Saturday, March 17, 2018

Driver says he’ll always make it one way or another; starting new moving van job

Tuesday, July 20, 2010

Joe Elmer thinks truckers need to stick together and go on strike to get the attention of rule makers and consumers. (The Trucker: BARB KAMPBELL)
Joe Elmer thinks truckers need to stick together and go on strike to get the attention of rule makers and consumers. (The Trucker: BARB KAMPBELL)

Elmer file:
How long driving: 32 years
Drives for: Atlas Van Lines
Route: All 48 states
Truck: 2009 Freightliner Columbia
Birthday: Jan. 18, 1958

NORTH LITTLE ROCK, Ark. — When The Trucker arrived at the Petro here to interview drivers for feature stories, we happened upon Joe Elmer as he sat reading our July 1 issue.

Elmer, a driver for 32 years, of Cabot, Ark., was at the truck stop because later that day he’d be boarding a Greyhound bus to Buffalo, N.Y., to begin a new job with Atlas Van Lines, and because his wife, Stevie, works at the Iron Skillet restaurant.

His last job, driving reefer, was with a small company that didn’t pay him, so on the day The Trucker talked with him he’d been without trucking work for a month. He quit that company after just three weeks of work and spent a month doing odd jobs until he signed on with Atlas Van Lines.

Joe and Stevie met at the Petro 10 years ago and after her shift they “went dancing and a month later we got married,” Elmer said.

The moving van job won’t be a new type of work for Elmer since he’s done it in the past. He worked for Red Ball Movers for 14 years.

“When I move a household, they send guys out to help me unload,” Elmer said as he explained how his new job will work. “Sometimes we have to pack everything and unpack. It’s different than freight hauling where you are paid by the mile or load. Furniture is a different ballgame. You load and unload yourself and they pay drivers 54 percent of the fee. Out of that comes my fuel and my help [to load and unload].”

Elmer said for a $5,000 job he’d end up with about $1,200 after paying for fuel and people to help with the job.

“Rough estimate I’ll make $16 to $18 per hour,” Elmer said. “I know what loads to pick and not to pick. With some dispatching (for regular freight haulers) you have to take a load because you’re a company driver.”

Looking back on his career and having had to quit the last job because of non payment, Elmer said he’s learned a thing or two.

“Never go for a small company, go for one that has benefits and pays taxes and treats you like a human,” he said. “But to some big companies you’re just a number. You don’t have to worry about getting your paychecks, though.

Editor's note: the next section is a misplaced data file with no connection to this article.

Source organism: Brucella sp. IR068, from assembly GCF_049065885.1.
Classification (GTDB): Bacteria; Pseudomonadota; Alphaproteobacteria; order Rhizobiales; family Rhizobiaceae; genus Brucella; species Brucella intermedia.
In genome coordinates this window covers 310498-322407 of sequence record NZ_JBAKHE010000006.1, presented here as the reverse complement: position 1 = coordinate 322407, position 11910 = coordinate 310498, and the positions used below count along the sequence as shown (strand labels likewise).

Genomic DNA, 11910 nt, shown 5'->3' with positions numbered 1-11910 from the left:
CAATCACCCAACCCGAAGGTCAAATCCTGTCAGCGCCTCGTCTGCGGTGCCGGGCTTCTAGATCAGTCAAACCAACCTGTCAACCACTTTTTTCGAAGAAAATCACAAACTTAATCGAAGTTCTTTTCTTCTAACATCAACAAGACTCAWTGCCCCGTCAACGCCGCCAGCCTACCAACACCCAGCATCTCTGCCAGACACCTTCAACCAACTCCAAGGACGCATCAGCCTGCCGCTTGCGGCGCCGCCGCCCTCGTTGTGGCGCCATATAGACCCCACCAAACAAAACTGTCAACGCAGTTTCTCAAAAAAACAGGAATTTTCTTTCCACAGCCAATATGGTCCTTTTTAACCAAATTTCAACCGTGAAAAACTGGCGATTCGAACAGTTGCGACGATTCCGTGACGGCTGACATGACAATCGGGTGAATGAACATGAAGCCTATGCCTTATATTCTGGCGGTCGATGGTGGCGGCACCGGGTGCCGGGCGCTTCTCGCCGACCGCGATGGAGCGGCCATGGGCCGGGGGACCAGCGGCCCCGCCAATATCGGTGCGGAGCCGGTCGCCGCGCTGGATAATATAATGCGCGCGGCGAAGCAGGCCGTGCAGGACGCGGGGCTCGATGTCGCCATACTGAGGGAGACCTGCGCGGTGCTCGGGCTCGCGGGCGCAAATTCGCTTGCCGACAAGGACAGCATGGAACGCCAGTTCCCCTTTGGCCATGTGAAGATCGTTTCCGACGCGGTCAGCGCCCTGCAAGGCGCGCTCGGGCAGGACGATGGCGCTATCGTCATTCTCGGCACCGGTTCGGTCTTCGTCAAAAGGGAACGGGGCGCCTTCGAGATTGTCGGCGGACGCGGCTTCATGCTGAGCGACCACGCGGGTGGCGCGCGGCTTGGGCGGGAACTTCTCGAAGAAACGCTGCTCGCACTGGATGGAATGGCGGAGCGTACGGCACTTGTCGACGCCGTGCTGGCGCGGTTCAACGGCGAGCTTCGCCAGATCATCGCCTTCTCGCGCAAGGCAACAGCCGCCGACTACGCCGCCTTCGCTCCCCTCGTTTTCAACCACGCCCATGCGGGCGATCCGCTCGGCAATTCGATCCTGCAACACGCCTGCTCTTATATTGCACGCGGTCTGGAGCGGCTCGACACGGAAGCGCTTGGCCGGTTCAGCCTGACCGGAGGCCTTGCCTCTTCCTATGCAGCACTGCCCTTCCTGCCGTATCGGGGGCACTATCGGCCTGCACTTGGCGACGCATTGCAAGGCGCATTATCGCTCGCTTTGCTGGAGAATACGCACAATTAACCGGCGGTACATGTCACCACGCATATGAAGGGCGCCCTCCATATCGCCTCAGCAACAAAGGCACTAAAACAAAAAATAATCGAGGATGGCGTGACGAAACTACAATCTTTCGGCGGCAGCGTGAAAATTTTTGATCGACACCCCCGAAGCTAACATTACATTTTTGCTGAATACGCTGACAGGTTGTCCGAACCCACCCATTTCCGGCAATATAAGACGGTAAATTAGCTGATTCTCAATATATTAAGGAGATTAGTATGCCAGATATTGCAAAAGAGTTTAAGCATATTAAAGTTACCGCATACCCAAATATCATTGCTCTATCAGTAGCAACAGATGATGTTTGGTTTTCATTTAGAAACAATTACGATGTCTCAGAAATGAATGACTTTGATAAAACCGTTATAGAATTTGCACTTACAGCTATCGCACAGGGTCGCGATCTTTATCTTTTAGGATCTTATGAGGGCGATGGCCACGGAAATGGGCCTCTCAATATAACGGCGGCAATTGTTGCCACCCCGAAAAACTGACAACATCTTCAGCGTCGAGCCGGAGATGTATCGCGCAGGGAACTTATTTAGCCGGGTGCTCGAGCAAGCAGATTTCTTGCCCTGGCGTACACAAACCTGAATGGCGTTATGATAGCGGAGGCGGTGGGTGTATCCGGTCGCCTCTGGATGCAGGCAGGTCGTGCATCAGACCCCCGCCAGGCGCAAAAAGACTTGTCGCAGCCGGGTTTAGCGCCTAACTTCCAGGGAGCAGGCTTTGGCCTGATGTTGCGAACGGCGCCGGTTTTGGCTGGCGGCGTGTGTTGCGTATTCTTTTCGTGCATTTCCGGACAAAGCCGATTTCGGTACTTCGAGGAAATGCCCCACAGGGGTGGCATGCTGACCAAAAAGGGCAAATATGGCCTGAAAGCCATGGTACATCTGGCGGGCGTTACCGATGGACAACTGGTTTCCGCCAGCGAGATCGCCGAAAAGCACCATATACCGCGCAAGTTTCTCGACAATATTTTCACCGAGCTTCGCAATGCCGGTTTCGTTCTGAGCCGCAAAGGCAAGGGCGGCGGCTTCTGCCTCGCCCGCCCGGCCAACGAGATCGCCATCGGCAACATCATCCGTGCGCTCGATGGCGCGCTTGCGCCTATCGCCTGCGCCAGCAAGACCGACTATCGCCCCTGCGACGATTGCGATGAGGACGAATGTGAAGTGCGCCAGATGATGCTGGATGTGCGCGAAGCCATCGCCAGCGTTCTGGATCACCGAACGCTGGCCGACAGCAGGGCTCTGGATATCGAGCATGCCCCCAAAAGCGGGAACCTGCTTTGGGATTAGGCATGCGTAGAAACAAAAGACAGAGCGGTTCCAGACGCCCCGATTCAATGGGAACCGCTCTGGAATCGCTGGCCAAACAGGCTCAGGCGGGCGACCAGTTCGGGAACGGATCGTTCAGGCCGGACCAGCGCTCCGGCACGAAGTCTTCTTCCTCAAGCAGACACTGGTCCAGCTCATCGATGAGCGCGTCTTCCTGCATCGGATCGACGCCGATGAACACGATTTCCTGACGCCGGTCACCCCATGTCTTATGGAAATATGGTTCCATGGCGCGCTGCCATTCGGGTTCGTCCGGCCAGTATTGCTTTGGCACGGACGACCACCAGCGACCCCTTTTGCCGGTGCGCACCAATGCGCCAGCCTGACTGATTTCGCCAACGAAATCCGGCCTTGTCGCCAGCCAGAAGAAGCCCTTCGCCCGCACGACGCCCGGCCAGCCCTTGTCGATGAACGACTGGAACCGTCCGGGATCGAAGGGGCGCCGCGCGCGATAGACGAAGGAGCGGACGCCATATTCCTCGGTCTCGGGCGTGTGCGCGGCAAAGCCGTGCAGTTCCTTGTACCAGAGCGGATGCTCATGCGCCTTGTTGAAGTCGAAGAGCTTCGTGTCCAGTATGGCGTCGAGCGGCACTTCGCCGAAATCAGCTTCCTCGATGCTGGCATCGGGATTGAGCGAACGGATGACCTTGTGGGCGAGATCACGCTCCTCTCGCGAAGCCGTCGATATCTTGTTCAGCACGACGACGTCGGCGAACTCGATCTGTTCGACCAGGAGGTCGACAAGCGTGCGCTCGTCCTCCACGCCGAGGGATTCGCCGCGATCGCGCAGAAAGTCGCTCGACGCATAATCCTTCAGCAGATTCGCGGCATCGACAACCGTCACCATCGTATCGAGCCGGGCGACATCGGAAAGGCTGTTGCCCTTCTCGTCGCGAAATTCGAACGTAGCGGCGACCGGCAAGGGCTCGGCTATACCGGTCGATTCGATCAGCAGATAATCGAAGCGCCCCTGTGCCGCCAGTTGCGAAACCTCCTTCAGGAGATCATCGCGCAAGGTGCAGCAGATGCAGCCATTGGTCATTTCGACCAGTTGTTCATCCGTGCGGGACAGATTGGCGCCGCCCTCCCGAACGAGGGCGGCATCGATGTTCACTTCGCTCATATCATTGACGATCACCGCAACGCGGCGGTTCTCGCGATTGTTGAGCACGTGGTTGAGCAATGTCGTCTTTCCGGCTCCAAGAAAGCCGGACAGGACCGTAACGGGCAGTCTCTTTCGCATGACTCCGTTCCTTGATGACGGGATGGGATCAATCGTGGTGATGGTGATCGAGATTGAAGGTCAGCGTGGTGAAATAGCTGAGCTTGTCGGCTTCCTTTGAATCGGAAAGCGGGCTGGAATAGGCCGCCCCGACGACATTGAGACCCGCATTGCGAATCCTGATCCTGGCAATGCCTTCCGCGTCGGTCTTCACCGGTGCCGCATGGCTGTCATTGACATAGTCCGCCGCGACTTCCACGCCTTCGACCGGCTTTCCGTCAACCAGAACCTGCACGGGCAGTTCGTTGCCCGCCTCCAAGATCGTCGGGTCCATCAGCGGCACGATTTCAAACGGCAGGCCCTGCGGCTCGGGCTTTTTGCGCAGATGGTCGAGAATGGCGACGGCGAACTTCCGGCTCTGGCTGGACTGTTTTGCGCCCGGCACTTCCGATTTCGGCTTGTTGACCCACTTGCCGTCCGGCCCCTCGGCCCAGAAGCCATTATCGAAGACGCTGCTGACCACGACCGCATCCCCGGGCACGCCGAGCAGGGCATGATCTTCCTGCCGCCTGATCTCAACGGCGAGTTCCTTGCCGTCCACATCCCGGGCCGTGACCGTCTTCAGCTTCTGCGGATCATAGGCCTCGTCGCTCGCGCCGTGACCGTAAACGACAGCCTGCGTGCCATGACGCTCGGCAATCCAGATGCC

“Some of the big companies treat drivers bad and don’t pay them much. They don’t teach them good enough when they go to school. They don’t teach them to back up. I don’t think they should be able to do that; they should teach them right.”

Elmer said that he knows what’s wrong with trucking and what it’s going to take to fix it.

“The reason the industry is messed up is drivers won’t stick together,” he said. “We need to get all the drivers to have a strike — all we’d have to do is say so and people would clean out the stores because they’d be afraid there wouldn’t be any food.

“Drivers don’t care anymore. They say they’ll lose their job if they strike. A lot of truck stops are getting rid of TV lounges because drivers tear them up. …Something’s got to be done. One driver out of 50 can ruin it for other drivers because he’s [expletive] off about something. …There are some good and bad drivers. You’ve got some gross drivers, too.”

Elmer said his father was a truck driver. He’s got nine brothers and five sisters.

“My mom had 32 grandkids and 16 great grandkids,” Elmer said, adding that he has two grown children and two grown step-children. He’s also got two grandchildren ages two and four.

Elmer said with the new job he’ll be able to get home whenever he wants but won’t come home if he has to drive an empty truck more than a couple of hundred miles to get there.

“Besides that I’ll lose my stomach — I’ll get back skinny — I tell my wife ‘you’ll fall back in love with me.’ We get along even though other people think we treat each other bad by the things we say,” he continued. “I love my wife dearly. There’s not a thing I wouldn’t do for her. No matter where I am, if she said she needed me home I’d be there. My wife and kids come before anything. I may lose my job [to come to their aid] but that’s fine.

“I’m always going to make it one way or another. I don’t like to argue and fight because you say things you don’t mean to say.”

Barb Kampbell of The Trucker staff can be reached for comment at

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